Here are just a few of my favorite highlights from the TED 2014 stage:

Run, Climb, Dance


A rock climber, engineer, and biophysicist, Hugh Herr of the MIT Media Lab’s Center for Extreme Bionics lost his lower legs due to severe frostbite years ago. He now wears bionic limbs designed at the Lab. Digital sensors and design make sensitivity and acuity possible. Dynamic interface allows his bionic limbs to move like flesh and bone, enabling Herr to rock climb and run up hills. Using an electrical interface, his bionic limbs move with his thoughts, as he demonstrated by running in place on stage with incredible ease. Herr’s talk included an inspiring performance by ballroom dancer Adrianne Haslet-Davis who lost a leg in the terrorist attack at the 2013 Boston Marathon. “In 3.5 seconds, the terrorists took Adrianne’s dancing away from her. In 200 days, we gave it back to her,” says Herr. Adrianne delivered an elegant and grand performance, dancing on stage for an enthralled TED audience.

Love and Openness

Jill Bolte Taylor was back on stage at TED and was as inspiring as ever. Eighteen years ago, at age 37, Dr. Bolte Taylor survived a massive stroke, ultimately writing about her experience in My Stroke of Insight. Her original 2008 TED talk, where she described her experience of and recovery from stroke, is one of the most watched TED talks ever.


She believes the experience of surviving and recovering from her stroke made her kinder, more open and more expansive. I had the good fortune to meet Dr. Bolte Taylor at a Barbary Coast YPO event following her first TED talk. It was a moving experience with a remarkable woman. “I think our first job in the world is to love one another,” she says. “We come into the world through our right brain; we come into the world with curiosity about one another and an openness to others.”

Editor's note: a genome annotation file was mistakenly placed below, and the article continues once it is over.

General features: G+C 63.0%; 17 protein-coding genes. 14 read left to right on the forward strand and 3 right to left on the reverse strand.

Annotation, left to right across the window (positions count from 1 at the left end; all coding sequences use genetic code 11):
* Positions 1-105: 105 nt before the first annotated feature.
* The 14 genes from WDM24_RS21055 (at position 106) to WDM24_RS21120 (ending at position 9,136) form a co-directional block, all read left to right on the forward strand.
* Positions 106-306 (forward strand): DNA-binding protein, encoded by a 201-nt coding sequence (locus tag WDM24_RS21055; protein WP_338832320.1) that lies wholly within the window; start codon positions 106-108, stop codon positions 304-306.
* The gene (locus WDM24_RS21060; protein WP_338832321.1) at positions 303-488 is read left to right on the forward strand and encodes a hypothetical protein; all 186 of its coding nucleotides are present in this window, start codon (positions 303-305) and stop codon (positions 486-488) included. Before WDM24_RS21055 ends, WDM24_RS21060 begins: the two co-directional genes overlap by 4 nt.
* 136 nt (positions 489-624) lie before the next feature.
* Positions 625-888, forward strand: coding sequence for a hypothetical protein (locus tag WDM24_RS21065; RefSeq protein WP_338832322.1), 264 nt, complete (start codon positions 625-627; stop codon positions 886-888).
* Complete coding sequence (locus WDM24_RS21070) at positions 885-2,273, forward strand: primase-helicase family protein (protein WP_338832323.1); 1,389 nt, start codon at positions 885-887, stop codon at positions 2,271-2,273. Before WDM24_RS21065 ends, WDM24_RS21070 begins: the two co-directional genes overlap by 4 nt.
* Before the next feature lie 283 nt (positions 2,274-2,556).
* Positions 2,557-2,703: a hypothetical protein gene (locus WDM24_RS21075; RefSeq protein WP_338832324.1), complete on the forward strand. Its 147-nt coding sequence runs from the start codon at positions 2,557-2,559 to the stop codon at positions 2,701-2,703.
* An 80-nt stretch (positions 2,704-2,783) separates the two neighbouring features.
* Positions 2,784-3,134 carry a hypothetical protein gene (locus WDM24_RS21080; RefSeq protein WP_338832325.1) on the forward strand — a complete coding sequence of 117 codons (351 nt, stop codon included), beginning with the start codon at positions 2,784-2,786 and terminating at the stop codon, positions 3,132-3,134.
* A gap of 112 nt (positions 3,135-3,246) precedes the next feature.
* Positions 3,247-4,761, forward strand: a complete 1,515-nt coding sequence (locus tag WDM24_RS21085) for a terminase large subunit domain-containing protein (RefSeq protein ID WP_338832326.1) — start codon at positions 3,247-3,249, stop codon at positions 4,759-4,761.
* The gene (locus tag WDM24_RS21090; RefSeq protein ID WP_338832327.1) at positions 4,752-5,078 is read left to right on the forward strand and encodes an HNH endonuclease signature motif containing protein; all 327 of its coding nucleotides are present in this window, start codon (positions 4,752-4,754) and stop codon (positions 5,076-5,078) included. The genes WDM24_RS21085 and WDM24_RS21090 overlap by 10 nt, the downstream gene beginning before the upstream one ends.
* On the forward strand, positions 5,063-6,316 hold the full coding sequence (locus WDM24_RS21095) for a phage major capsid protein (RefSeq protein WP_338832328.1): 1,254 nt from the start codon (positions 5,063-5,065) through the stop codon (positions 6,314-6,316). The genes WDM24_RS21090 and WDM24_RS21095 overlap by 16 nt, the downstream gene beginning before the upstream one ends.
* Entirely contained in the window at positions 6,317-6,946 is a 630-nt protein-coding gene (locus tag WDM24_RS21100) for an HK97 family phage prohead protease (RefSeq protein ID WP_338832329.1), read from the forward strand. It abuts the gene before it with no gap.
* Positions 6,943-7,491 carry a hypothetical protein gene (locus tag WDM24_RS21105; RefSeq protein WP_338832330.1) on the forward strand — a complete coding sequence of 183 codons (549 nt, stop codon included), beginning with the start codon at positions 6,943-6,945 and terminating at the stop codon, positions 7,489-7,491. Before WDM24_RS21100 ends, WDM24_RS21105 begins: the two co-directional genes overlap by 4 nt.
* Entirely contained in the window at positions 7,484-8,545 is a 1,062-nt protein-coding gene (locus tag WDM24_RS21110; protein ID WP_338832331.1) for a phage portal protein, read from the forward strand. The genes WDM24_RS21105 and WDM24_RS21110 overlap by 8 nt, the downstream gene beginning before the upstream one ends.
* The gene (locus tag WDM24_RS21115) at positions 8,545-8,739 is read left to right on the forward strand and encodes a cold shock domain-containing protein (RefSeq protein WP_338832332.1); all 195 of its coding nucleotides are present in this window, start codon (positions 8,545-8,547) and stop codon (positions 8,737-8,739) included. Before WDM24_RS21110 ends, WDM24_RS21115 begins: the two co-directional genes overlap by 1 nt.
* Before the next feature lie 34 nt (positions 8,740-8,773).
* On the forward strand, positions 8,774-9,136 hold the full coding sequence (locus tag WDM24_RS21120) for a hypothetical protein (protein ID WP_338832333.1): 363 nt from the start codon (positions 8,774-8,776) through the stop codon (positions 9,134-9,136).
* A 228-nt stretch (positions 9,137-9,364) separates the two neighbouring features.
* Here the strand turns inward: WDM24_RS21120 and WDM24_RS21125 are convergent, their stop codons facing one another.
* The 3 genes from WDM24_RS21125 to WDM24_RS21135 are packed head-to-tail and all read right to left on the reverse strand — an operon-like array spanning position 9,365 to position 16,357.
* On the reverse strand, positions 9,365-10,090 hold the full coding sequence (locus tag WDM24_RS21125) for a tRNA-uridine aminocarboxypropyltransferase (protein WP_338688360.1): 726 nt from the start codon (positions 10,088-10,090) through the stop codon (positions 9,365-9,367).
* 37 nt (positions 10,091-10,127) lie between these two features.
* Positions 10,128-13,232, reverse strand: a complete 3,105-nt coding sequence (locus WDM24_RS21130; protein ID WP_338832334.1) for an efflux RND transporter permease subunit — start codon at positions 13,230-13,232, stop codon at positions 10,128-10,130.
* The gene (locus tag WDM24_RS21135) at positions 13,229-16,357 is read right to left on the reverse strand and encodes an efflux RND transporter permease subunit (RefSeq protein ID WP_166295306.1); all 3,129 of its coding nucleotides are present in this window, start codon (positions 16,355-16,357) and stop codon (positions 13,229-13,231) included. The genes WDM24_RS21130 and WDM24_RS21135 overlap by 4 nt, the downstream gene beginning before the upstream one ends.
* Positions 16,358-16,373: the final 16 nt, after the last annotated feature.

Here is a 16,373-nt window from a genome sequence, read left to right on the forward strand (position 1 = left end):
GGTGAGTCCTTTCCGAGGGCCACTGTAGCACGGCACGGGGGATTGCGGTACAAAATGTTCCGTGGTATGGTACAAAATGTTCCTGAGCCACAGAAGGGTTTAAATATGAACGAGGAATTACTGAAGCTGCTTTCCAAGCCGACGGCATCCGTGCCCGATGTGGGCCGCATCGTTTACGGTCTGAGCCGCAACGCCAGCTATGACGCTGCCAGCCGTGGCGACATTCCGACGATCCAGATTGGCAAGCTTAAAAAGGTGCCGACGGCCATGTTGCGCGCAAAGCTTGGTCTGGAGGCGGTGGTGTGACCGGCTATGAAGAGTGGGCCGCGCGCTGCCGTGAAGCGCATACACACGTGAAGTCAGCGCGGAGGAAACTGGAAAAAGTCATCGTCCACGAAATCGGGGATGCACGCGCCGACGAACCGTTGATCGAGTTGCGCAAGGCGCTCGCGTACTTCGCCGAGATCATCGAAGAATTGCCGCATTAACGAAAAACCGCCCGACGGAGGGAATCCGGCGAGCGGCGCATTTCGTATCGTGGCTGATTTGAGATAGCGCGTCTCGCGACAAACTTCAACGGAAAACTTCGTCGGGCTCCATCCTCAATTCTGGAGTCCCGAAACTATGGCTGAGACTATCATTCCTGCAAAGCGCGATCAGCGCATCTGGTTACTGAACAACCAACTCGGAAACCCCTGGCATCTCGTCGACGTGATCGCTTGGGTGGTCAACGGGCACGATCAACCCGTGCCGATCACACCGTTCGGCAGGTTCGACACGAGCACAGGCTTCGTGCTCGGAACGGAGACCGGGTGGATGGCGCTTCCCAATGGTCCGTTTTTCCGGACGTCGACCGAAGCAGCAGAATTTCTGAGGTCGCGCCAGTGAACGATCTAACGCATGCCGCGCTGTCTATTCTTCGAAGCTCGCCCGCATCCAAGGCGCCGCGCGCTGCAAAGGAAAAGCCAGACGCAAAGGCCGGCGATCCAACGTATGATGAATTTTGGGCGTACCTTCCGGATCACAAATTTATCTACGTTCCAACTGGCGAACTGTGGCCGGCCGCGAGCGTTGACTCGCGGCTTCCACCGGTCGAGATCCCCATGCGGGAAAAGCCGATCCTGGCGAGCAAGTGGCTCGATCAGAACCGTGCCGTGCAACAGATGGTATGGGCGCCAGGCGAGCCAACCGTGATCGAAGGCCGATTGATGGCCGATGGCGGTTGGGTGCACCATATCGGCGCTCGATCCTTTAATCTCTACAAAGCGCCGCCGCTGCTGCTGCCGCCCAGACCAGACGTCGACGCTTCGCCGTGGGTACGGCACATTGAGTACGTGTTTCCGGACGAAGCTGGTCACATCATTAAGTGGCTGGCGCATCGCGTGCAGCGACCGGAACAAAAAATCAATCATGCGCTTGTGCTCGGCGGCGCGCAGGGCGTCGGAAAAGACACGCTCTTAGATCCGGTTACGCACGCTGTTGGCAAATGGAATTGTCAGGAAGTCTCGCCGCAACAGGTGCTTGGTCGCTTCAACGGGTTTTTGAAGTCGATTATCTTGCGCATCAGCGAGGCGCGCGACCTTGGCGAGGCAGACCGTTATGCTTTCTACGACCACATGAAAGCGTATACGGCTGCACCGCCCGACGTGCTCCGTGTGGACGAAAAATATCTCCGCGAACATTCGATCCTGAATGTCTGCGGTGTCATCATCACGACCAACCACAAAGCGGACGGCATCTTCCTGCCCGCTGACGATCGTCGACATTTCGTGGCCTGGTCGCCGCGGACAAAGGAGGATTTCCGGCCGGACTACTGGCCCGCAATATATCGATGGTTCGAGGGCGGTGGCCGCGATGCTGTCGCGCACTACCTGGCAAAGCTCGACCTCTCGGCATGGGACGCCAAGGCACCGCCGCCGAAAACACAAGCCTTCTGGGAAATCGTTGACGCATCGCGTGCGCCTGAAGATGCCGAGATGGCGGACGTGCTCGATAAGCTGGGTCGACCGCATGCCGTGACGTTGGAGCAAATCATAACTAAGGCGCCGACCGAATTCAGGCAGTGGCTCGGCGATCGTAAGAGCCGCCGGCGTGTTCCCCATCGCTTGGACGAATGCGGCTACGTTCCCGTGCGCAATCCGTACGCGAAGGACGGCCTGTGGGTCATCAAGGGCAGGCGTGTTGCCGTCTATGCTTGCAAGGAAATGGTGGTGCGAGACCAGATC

Boys, Interrupted

Dr. Phil Zimbardo, a Stanford professor and psychologist, shared his findings at TED on “the demise of guys.” Zimbardo, who has co-authored a book by the same name with Nikita Duncan, identified some disturbing trends in the U.S.: 1/3 of boys grow up with no father in the home; boys who have fathers see imagethem roughly 30 minutes per week vs. spending almost 44 hours per week in front of a screen; boys are five times more likely than girls to have ADD; only 42% of boys entering college now graduate; young men increasingly prefer online pornography to sex with women; addiction arousal and lack of basic social communication skills are on the rise among young males. Zimbardo believes we need to refine and “re-find” masculinity, regulate screen time, increase vibrant, interactive family time, increase the presence of male teachers in elementary school (now only one in nine), as part of a broad solution to a significant challenge facing our boys and young men.

Forest Bump

In an amazing TED Fellows talk, Shubhendu Sharma, a reforestation expert from India who once worked at Toyota, explained how he has adapted the principles of Toyota car manufacturing to create “mini forests” that can be massed produced.


Sharma is releasing his Afforest Method soon which will enable you to send a sample of soil from your yard for analysis so you can improve your soil and identify native plants that will thrive in your locale, all while increasing biodiversity and improving air quality. As Sharma memorably quips, “You can make a forest for less than the cost of an iPhone.” The resulting forests are simply beautiful.


Some of my favorite quotes from TED follow. Even devoid of much context, I think these are also ideas worth spreading!

In response to Charlie Rose’s question about what quality of mind has served him best, Google’s Larry Page responds, “Staying focused and curious about the following two questions, ‘What is the future going to be? How are we going to create it?’”

“We are wired to solve. We make order out of chaos,” says David Kwong, a NY Times crossword puzzle maker and illusionist.

“Architecture is about the visceral, emotional feeling towards the places we occupy…Buildings don’t just reflect our society, they shape our society,” notes architect Marc Kushner.

David Brooks at TED: We spend too much energy cultivating our “resume virtues” and not enough energy cultivating our “eulogy virtues.”

TED Fellow Bora Yoon, a sound architect and musician, “Both music and architecture are systems that organize empty air.”

Masarat Daud, journalist & educator on wearing the burqa: Remember, when you see someone veiled, in a hijab, niqab or burqa and you judge them, “The brunt of your bias doesn’t hit the cloth, it hits the human being behind the cloth.”